Penny Postcards Picture Chicago History, Changes
By GREG BEAUBIEN Nov. 26, 2017
“PICTURE POSTCARDS PRESENTED THE WONDERS OF THE WORLD in color at a time when black-and-white photography dominated print media and travel was a difficult and expensive proposition,” Lawrence Okrent writes in his foreword to the sumptuously enjoyable Changing Chicago: A Portrait in Postcards and Photos (Chicago’s Books Press, $40).
Okrent, one of the book’s three authors (along with editor/publisher Neal Samors and photographer Steven Dahlman), writes that in the days before widespread use of telephones, penny postcards were “the principal means of casual interpersonal communication.”
On the margin of one postcard showing the original Cook County Jail, someone, perhaps a mother, has written in a cursive hand: “This is where I will put you if you don’t behave.” People filled shoe boxes with postcards they’d received, bearing messages from friends and family on one side, and destination images on the other.
In this lavishly produced, 208-page coffee-table picture book printed on thick, smooth (and aromatic) paper, the authors have collected and reproduced more than 200 vintage Chicago postcards and juxtaposed those images with archival and new photographs to illustrate how the city has changed in the 146 years since the Great Chicago Fire of 1871.
Originally shot in black-and-white and then colorized by their publishers, such as Chicago printers Curt Teich & Co., the postcard photographs from the early to mid-20th century evoke a bustling, modern city whose energetic citizens also enjoyed plenty of leisure time at the beach or along the lakefront. That idealized, colorful evocation must have seemed dreamily exciting and appealing, and perhaps out-of-reach, to people in other parts of the country who received the postcards in the mail.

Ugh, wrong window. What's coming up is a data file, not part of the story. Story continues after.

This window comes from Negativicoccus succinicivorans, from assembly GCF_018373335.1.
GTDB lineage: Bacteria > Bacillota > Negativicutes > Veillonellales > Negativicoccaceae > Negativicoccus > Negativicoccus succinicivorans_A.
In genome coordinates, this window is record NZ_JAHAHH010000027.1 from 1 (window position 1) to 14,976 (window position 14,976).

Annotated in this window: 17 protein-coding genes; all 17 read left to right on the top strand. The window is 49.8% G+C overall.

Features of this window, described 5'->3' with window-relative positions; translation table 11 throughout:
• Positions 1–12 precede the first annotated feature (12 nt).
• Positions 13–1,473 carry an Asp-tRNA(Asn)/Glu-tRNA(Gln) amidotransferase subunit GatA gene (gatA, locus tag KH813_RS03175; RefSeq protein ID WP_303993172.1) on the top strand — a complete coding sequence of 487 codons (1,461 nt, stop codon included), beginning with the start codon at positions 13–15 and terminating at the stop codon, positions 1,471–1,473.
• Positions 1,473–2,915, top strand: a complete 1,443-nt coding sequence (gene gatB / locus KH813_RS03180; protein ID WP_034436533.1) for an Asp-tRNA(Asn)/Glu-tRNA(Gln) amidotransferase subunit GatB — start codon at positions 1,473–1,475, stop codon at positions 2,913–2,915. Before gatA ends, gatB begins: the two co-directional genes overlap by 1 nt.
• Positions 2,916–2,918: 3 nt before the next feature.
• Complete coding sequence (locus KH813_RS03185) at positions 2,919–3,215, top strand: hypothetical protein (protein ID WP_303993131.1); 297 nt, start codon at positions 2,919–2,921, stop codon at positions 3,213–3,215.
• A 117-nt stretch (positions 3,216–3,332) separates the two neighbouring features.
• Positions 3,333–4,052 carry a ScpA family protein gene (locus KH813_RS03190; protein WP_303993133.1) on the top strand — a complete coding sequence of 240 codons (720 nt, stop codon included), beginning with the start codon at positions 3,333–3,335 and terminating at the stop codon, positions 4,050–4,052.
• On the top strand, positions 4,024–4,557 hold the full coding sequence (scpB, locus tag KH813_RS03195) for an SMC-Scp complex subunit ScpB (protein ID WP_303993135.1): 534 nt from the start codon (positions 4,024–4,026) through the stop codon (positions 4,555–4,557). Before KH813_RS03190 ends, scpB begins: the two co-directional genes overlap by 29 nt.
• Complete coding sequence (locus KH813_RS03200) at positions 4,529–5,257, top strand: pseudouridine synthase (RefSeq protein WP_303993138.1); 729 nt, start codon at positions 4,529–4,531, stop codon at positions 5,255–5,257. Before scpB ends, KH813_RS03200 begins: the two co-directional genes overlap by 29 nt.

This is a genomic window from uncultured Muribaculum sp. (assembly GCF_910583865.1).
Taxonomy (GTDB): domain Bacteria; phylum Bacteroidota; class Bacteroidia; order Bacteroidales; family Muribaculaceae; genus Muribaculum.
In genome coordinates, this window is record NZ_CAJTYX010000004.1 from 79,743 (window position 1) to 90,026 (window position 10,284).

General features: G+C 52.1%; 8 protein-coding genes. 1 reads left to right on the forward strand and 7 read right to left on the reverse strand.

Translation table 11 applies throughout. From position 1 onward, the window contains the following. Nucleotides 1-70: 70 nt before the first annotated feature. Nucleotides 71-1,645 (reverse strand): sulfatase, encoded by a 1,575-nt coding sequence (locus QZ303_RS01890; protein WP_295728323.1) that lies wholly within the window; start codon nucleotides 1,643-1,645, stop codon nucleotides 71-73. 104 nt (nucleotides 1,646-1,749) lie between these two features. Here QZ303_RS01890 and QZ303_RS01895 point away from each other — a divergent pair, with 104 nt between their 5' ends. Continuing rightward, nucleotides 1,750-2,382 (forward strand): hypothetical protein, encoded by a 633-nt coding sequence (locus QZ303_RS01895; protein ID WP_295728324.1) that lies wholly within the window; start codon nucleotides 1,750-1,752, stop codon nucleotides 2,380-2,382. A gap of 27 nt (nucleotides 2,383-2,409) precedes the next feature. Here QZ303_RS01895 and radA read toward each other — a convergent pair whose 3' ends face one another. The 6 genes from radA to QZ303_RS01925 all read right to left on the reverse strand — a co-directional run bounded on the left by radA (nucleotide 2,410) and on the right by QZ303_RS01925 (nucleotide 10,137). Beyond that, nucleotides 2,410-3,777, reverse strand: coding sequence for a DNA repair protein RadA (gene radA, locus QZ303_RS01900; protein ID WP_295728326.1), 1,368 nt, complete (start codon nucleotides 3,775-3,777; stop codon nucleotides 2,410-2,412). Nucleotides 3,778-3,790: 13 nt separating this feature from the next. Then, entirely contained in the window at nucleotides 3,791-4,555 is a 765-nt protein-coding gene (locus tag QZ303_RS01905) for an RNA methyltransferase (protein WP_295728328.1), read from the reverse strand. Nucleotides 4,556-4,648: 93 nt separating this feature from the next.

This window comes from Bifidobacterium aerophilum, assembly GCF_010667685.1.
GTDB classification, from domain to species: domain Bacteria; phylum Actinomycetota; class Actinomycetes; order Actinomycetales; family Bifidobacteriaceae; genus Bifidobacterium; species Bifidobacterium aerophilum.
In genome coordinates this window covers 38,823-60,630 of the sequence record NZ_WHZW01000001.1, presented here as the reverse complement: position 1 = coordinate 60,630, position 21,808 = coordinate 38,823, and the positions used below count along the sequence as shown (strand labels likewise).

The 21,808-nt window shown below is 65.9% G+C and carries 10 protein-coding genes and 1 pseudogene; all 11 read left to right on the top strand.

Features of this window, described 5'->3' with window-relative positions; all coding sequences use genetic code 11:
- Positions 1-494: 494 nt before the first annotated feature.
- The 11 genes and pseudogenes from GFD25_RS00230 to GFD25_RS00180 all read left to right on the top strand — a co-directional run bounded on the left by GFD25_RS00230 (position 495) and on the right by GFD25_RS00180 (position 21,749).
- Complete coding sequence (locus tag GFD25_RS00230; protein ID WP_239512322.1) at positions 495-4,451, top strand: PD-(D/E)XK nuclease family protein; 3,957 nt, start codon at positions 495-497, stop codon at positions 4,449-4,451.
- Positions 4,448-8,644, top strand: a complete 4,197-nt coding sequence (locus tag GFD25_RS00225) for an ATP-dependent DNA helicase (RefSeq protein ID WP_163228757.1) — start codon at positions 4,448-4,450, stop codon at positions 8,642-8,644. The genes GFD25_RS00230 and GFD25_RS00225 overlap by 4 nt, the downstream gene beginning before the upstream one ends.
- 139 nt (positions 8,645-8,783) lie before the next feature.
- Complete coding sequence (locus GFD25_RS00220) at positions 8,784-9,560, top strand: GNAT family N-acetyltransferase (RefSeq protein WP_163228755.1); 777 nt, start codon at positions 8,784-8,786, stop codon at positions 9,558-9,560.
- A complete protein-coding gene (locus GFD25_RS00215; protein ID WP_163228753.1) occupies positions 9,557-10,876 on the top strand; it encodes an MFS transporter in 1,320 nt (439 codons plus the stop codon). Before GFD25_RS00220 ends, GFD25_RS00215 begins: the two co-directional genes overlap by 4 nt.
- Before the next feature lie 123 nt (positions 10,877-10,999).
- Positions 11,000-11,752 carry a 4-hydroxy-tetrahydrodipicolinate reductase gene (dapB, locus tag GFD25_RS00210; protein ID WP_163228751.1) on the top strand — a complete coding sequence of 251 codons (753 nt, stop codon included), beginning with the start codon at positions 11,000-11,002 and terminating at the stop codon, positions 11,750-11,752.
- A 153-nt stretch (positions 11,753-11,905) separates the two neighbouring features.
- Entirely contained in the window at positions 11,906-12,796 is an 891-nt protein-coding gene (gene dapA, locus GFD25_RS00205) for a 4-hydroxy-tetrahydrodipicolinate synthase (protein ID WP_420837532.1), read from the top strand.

The book organizes its images into locations and aspects of this beautiful American city, many of which remain central to daily life in Chicago today: the river (once churning with commercial ships and lined with docks and warehouses, now home to promenades, cafes and restaurants, where people watch pleasure craft cruise past), Wacker Drive, and Michigan Avenue (including the Water Tower, Tribune Tower, Wrigley Building, Michigan Avenue Bridge, and Art Institute of Chicago).
Other entries are devoted to Chicago’s aerial views, its beaches, Board of Trade, Buckingham Fountain, churches, City Hall, Civic Opera Building, elevated trains, Lake Shore Drive, Gold Coast, Grant Park and Millennium Park.
We see the evolution of the city’s harbors, Navy Pier, Merchandise Mart, Museum of Science and Industry, and Field Museum. Across glossy spreads pop Chicago’s parks, sports arenas like Wrigley Field and the Chicago Stadium, State Street (including Marshall Field and Company—now Macy’s—and the Chicago Theatre), other Loop streets, and landmark hotels like The Drake, Palmer House, and Blackstone.
One thing that becomes apparent seeing the old postcards next to recent pictures of Chicago is the elegance its citizens and visitors—and the rest of the world—have lost. In vintage shots, ladies and gentlemen stroll in dresses and suits; in contemporary photos, slobs stumble in shorts and T-shirts.
Some postcards are arranged one or two per page, others four or six per page. A few cover two full pages of the book—such as one showing Navy Pier in the 1940s, and another of Adams and State streets at the dawn of the 20th century.
For Chicagoans, the book is a rare pleasure. Other readers might feel like the recipients of those postcards so long ago: They’ll wish they were here.